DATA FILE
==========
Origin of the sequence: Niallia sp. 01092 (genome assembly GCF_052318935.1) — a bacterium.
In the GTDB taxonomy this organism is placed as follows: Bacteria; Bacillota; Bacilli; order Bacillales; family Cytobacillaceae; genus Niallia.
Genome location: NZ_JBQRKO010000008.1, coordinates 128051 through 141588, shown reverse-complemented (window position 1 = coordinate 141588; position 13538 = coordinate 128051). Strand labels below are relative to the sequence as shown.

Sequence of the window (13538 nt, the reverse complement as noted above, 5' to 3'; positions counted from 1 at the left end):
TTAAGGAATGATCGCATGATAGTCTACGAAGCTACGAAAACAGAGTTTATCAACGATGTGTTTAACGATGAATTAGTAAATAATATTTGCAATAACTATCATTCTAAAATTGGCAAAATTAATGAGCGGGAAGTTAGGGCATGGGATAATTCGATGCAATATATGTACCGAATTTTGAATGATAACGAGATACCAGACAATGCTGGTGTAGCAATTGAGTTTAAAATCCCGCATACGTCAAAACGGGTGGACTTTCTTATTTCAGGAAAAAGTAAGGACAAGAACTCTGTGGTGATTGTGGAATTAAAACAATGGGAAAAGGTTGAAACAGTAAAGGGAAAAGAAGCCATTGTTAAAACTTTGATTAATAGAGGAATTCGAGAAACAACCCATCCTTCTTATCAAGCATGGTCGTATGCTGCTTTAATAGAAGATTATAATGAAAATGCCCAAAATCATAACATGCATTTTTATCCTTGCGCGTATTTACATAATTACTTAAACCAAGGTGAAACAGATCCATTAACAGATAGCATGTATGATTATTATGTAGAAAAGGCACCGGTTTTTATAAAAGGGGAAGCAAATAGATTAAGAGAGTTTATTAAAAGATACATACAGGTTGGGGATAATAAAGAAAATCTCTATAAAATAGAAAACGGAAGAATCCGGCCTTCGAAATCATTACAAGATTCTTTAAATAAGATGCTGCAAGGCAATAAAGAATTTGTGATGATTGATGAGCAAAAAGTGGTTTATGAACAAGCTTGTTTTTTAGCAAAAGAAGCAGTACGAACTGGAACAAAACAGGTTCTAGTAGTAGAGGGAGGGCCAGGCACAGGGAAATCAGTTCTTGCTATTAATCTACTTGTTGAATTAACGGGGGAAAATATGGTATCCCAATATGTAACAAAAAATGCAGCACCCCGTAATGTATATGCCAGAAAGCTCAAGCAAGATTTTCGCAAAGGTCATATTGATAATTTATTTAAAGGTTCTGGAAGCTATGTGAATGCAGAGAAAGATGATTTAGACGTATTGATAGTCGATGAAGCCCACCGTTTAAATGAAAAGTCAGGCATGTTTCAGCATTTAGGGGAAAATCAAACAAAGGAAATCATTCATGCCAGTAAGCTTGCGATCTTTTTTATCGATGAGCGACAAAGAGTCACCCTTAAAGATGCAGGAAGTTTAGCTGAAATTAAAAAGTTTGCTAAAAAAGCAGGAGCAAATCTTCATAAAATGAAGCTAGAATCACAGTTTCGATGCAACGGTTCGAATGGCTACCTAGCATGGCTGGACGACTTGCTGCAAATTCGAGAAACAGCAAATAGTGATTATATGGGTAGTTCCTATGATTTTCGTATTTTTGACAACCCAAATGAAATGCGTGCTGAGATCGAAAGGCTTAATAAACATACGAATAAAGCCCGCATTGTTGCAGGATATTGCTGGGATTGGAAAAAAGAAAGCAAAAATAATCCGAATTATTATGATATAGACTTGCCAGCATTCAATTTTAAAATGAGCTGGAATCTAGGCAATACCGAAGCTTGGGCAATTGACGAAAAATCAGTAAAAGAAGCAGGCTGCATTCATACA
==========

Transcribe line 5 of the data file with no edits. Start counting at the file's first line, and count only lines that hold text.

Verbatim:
TTAAGGAATGATCGCATGATAGTCTACGAAGCTACGAAAACAGAGTTTATCAACGATGTGTTTAACGATGAATTAGTAAATAATATTTGCAATAACTATCATTCTAAAATTGGCAAAATTAATGAGCGGGAAGTTAGGGCATGGGATAATTCGATGCAATATATGTACCGAATTTTGAATGATAACGAGATACCAGACAATGCTGGTGTAGCAATTGAGTTTAAAATCCCGCATACGTCAAAACGGGTGGACTTTCTTATTTCAGGAAAAAGTAAGGACAAGAACTCTGTGGTGATTGTGGAATTAAAACAATGGGAAAAGGTTGAAACAGTAAAGGGAAAAGAAGCCATTGTTAAAACTTTGATTAATAGAGGAATTCGAGAAACAACCCATCCTTCTTATCAAGCATGGTCGTATGCTGCTTTAATAGAAGATTATAATGAAAATGCCCAAAATCATAACATGCATTTTTATCCTTGCGCGTATTTACATAATTACTTAAACCAAGGTGAAACAGATCCATTAACAGATAGCATGTATGATTATTATGTAGAAAAGGCACCGGTTTTTATAAAAGGGGAAGCAAATAGATTAAGAGAGTTTATTAAAAGATACATACAGGTTGGGGATAATAAAGAAAATCTCTATAAAATAGAAAACGGAAGAATCCGGCCTTCGAAATCATTACAAGATTCTTTAAATAAGATGCTGCAAGGCAATAAAGAATTTGTGATGATTGATGAGCAAAAAGTGGTTTATGAACAAGCTTGTTTTTTAGCAAAAGAAGCAGTACGAACTGGAACAAAACAGGTTCTAGTAGTAGAGGGAGGGCCAGGCACAGGGAAATCAGTTCTTGCTATTAATCTACTTGTTGAATTAACGGGGGAAAATATGGTATCCCAATATGTAACAAAAAATGCAGCACCCCGTAATGTATATGCCAGAAAGCTCAAGCAAGATTTTCGCAAAGGTCATATTGATAATTTATTTAAAGGTTCTGGAAGCTATGTGAATGCAGAGAAAGATGATTTAGACGTATTGATAGTCGATGAAGCCCACCGTTTAAATGAAAAGTCAGGCATGTTTCAGCATTTAGGGGAAAATCAAACAAAGGAAATCATTCATGCCAGTAAGCTTGCGATCTTTTTTATCGATGAGCGACAAAGAGTCACCCTTAAAGATGCAGGAAGTTTAGCTGAAATTAAAAAGTTTGCTAAAAAAGCAGGAGCAAATCTTCATAAAATGAAGCTAGAATCACAGTTTCGATGCAACGGTTCGAATGGCTACCTAGCATGGCTGGACGACTTGCTGCAAATTCGAGAAACAGCAAATAGTGATTATATGGGTAGTTCCTATGATTTTCGTATTTTTGACAACCCAAATGAAATGCGTGCTGAGATCGAAAGGCTTAATAAACATACGAATAAAGCCCGCATTGTTGCAGGATATTGCTGGGATTGGAAAAAAGAAAGCAAAAATAATCCGAATTATTATGATATAGACTTGCCAGCATTCAATTTTAAAATGAGCTGGAATCTAGGCAATACCGAAGCTTGGGCAATTGACGAAAAATCAGTAAAAGAAGCAGGCTGCATTCATACA